WASHINGTON (CN) – Railing against President Barack Obama's Asia policy, experts and members of the House expressed high hopes Tuesday on President-elect Donald Trump's apparent plans for a shake-up.
The hearing of the House Foreign Affairs Subcommittee on Asia and the Pacific comes on the heels of Trump’s break with four decades of U.S. policy on Taiwan when he accepted a 10-minute call on Friday from Taiwan President Tsai Ing-wen.
Rep. Dana Rohrabacher, R-Calif., praised Trump's America-first policy at the hearing, echoing his reaction Monday on Fox News that the phone call was "terrific.”
"Our goal has been to hopefully make things better for the United States of America,” Rohrabacher told the committee. “Some people think our goal is to focus on making it a better world. That certainly is something positive.”
Rohrabacher added, however, that the perception “of what's good for the whole world is not necessarily what's good for the United States of America."
The call between Trump and Ing-wen rattled China, which views the island as a rebellious province and claims sovereignty over it. China and Taiwan, which functions like an independent state, split after the communists prevailed in the Chinese civil war.
Ing-wen, 60, became Taiwan's first female president in May as a member of the Democratic Progressive party, which supports Taiwan's independence.
Though China lodged an official complaint with the United States about the Trump call, sending shock-waves through diplomatic circles, the 2049 Institute’s Kelly Currie scoffed at the "apoplectic pearl-clutching” that ensued.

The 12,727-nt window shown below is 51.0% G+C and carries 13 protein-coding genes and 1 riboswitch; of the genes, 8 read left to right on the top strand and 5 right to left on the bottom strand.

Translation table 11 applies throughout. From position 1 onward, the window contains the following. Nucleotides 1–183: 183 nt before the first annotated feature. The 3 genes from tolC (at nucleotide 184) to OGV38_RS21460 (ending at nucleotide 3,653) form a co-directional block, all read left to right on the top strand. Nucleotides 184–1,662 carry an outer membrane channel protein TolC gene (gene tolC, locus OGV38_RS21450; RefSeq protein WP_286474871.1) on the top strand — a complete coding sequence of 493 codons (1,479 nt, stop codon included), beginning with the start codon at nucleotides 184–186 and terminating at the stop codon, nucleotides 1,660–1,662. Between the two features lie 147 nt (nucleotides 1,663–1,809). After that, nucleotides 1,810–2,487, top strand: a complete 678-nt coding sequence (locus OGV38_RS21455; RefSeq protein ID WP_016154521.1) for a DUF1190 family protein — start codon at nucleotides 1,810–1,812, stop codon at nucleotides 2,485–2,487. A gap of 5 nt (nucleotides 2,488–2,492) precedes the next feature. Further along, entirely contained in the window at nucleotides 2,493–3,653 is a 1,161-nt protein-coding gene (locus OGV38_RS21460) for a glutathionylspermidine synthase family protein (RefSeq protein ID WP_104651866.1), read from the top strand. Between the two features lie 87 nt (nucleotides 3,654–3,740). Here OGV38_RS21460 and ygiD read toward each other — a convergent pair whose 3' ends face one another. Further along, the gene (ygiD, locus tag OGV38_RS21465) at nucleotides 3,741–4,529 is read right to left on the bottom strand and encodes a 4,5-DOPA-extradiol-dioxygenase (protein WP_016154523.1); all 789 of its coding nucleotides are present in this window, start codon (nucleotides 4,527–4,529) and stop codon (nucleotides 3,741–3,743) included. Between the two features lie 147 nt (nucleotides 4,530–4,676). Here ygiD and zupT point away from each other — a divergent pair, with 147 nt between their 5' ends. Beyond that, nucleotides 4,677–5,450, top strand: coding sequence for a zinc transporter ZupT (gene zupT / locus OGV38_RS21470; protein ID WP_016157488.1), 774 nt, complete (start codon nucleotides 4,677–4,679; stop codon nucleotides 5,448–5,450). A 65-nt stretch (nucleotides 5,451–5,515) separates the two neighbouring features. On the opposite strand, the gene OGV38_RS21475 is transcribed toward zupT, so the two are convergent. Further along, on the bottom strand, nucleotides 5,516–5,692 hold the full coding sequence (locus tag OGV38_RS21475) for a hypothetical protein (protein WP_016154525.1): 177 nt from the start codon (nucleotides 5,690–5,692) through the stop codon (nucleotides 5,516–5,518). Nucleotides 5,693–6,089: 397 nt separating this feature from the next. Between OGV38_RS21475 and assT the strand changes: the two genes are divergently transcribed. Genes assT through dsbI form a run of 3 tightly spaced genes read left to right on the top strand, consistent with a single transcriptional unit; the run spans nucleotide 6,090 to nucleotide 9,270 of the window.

"The manner in which we have allowed diplomatic fictions - such as those that control our engagement with the democratically elected government in Taiwan - to dictate key aspects of U.S. foreign policy is both fundamentally absurd and ultimately counterproductive," Currie, a senior fellow with the institute, told the committee Tuesday.
"I personally welcome some fresh thinking about how we order our affairs in the region, particularly if it does not involve reflexive genuflections to avoid tantrums by Beijing’s unelected dictators," she added.
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Currie was part of a four-member panel of think-tank experts - all critical of President Obama's Asia policy - assembled by the subcommittee to assess the “pivot to Asia.”
During opening remarks, subcommittee chairman Rep. Matt Salmon called the surprise over the phone call an unnecessary distraction.
"The fact is that we are economically and militarily engaged with Taiwan as directed by the 1979 Taiwan Relations Act, and a phone call between principles should not garner such outrage," said Salmon, an Arizona Republican who is retiring at the end of this year.
President Jimmy Carter signed the Taiwan Relations Act into law in 1980 after the U.S. established diplomatic ties with Beijing, and after he unilaterally annulled a defense treaty that had helped secure Taiwan from a Chinese invasion after the civil war.
The United States hasn't had official diplomatic relations with Taiwan since.
China meantime has become the world's second-strongest military power.